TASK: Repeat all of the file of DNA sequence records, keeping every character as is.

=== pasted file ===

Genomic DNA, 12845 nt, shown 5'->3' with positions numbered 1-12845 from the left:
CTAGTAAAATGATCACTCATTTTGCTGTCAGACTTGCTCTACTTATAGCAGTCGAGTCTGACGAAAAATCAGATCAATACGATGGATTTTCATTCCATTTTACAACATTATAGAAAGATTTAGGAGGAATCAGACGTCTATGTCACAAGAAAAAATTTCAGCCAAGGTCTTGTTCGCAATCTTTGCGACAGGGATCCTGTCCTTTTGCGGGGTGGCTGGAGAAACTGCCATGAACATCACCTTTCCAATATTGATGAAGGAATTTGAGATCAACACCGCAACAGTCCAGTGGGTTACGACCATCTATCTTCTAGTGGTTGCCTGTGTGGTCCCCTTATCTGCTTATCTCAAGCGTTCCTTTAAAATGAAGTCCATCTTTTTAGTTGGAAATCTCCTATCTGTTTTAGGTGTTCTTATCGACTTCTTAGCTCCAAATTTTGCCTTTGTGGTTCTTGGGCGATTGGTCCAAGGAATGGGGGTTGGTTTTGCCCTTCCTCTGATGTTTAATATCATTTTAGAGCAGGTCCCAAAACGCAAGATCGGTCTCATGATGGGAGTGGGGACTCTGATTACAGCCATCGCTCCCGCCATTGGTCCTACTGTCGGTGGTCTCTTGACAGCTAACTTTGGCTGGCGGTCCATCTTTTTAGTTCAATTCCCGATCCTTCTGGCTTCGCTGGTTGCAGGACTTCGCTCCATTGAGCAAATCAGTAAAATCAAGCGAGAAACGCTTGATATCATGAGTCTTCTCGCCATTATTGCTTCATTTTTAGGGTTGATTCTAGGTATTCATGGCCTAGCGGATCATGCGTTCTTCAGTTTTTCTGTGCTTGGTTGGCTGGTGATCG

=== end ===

Genomic DNA, 12845 nt, shown 5'->3' with positions numbered 1-12845 from the left:
CTAGTAAAATGATCACTCATTTTGCTGTCAGACTTGCTCTACTTATAGCAGTCGAGTCTGACGAAAAATCAGATCAATACGATGGATTTTCATTCCATTTTACAACATTATAGAAAGATTTAGGAGGAATCAGACGTCTATGTCACAAGAAAAAATTTCAGCCAAGGTCTTGTTCGCAATCTTTGCGACAGGGATCCTGTCCTTTTGCGGGGTGGCTGGAGAAACTGCCATGAACATCACCTTTCCAATATTGATGAAGGAATTTGAGATCAACACCGCAACAGTCCAGTGGGTTACGACCATCTATCTTCTAGTGGTTGCCTGTGTGGTCCCCTTATCTGCTTATCTCAAGCGTTCCTTTAAAATGAAGTCCATCTTTTTAGTTGGAAATCTCCTATCTGTTTTAGGTGTTCTTATCGACTTCTTAGCTCCAAATTTTGCCTTTGTGGTTCTTGGGCGATTGGTCCAAGGAATGGGGGTTGGTTTTGCCCTTCCTCTGATGTTTAATATCATTTTAGAGCAGGTCCCAAAACGCAAGATCGGTCTCATGATGGGAGTGGGGACTCTGATTACAGCCATCGCTCCCGCCATTGGTCCTACTGTCGGTGGTCTCTTGACAGCTAACTTTGGCTGGCGGTCCATCTTTTTAGTTCAATTCCCGATCCTTCTGGCTTCGCTGGTTGCAGGACTTCGCTCCATTGAGCAAATCAGTAAAATCAAGCGAGAAACGCTTGATATCATGAGTCTTCTCGCCATTATTGCTTCATTTTTAGGGTTGATTCTAGGTATTCATGGCCTAGCGGATCATGCGTTCTTCAGTTTTTCTGTGCTTGGTTGGCTGGTGATCG